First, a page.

Energy crisis: “We have gone through covid, but this feels much worse” say Bedford business owners

The Foxy Wings crew.
Gabriela Pearson (centre) with the Foxy Wings crew. Image: Foxy Wings

As the new prime minister, Liz Truss, announced a £150bn plan to relieve the stress from Britain’s soaring energy prices, Bedford businesses have told the Bedford Independent that they are dreading their bills this winter.

Among the worst hit are Foxy Wings at Riverside Bedford, who collected the keys to their building just over a year ago.

They estimate that their annual energy bills could hit around £150,000, far higher than their combined rent and rates.

“When we took on the space we anticipated that our energy bills would be around £60,000 per year,” said co-owner, Tim Edwards.

“Based on the bills we’ve received, we’re looking at costs three times that. The current situation is definitely hitting independent hospitality businesses the most.”

Gareth Barber, owner of live music venue, Esquires, said that he was waiting to see what support would be offered, “before I get really depressed about it”.

Their monthly bills have soared from around £600 to £3,336 a month.

Gareth Barber of Esquires
Gareth Barber, owner of Esquires

“We worked so hard during the Covid lockdowns for this to come around the corner. It’s pure greed,” he said.

“I’m normally really focused and optimistic, but I feel completely detached. The whole country is completely f***ed.”

Emotional strain

Siobhan Moriarty-Jones, the owner of Cavalier Club Barbershop on Harpur Street, shared Gareth’s thoughts.

“At what point does a business become a charity? A business has to make a profit to be viable,” she said.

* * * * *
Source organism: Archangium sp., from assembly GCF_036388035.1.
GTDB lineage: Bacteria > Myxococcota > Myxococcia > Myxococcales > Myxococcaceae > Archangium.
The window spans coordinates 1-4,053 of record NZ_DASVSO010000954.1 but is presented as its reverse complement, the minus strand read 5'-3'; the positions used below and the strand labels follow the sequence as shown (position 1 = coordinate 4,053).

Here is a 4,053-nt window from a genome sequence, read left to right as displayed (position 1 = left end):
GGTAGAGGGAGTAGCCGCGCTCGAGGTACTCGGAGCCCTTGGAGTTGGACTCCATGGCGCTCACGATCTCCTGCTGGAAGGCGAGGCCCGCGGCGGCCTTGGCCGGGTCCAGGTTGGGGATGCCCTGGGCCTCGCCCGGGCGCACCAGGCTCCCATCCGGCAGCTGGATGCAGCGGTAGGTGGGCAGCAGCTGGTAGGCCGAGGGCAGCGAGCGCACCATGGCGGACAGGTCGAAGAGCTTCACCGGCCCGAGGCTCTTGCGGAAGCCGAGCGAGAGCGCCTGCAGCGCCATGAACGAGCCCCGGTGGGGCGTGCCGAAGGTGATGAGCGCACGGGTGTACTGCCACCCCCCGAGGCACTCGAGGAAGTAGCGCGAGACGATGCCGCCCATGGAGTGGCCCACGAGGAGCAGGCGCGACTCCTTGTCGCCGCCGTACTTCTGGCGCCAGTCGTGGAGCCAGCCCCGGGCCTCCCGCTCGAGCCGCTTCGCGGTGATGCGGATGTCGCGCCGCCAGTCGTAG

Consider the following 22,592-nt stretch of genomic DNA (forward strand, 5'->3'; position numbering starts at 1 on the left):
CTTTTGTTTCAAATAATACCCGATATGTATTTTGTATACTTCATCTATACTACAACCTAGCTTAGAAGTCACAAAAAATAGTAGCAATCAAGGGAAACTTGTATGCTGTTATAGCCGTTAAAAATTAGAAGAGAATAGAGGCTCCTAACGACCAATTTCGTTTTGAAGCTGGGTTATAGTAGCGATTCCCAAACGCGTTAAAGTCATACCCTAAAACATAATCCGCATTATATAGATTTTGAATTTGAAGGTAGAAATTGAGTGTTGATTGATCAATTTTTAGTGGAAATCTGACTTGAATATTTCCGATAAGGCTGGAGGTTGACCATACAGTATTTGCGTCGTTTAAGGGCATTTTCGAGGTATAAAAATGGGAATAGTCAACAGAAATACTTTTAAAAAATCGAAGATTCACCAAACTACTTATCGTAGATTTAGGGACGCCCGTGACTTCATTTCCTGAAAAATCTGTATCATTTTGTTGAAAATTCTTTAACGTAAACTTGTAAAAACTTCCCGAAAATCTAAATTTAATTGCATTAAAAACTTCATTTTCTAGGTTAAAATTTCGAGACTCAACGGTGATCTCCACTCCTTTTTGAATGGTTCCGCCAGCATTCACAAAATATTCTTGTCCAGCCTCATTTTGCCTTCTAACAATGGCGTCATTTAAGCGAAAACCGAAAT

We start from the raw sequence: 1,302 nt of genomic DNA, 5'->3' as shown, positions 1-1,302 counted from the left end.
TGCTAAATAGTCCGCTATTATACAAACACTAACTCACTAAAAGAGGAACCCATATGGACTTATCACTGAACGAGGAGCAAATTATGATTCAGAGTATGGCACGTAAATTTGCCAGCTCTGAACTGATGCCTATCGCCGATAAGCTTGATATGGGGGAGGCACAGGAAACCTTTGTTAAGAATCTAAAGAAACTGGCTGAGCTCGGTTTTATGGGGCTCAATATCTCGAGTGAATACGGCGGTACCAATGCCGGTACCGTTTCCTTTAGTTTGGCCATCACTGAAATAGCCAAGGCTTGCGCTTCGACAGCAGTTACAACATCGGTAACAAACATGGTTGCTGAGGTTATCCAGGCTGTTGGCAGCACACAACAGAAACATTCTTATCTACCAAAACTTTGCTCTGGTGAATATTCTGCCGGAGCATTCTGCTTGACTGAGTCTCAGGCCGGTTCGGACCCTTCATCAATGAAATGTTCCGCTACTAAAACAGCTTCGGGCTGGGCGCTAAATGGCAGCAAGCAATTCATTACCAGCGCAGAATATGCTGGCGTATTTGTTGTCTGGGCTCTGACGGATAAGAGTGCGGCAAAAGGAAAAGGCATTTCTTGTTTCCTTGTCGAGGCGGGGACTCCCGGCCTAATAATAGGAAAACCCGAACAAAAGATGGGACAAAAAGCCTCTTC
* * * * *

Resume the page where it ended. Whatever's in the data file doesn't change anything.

“The emotional strain is becoming unbearable. We have gone through covid, but this feels much worse.”

Siobhan Moriarty-Jones, owner of Cavalier Club Barbershop

Professor of Global Economy at Cranfield University, Joe Nellis, expressed his concerns about businesses facing these dispiriting energy prices and what this means for the economy’s future.

“This is the toughest economic time we have seen since the 1970s and an economic environment that many of us have never faced,” he told the Bedford Independent.

“With the new energy price cap introduced, this £100bn will be re-paid for decades, our children, our grandchildren, and grandchildren’s children will all be paying this debt.

“Small and medium-sized enterprises (SMEs) will face the biggest challenge.

“SMEs make up 60% of UK jobs, they are the backbone of this country and will face the toughest challenge ahead.

“It could take the UK economy and especially Bedfordshire a possible two to three years to recover from this, and probably more.”

The PM announced that businesses will get support with bills capped for six months, a shorter period than many had hoped for, whilst households will be covered for two years.

After six months, the government will change from a business scheme to a more focused plan for vulnerable industries.

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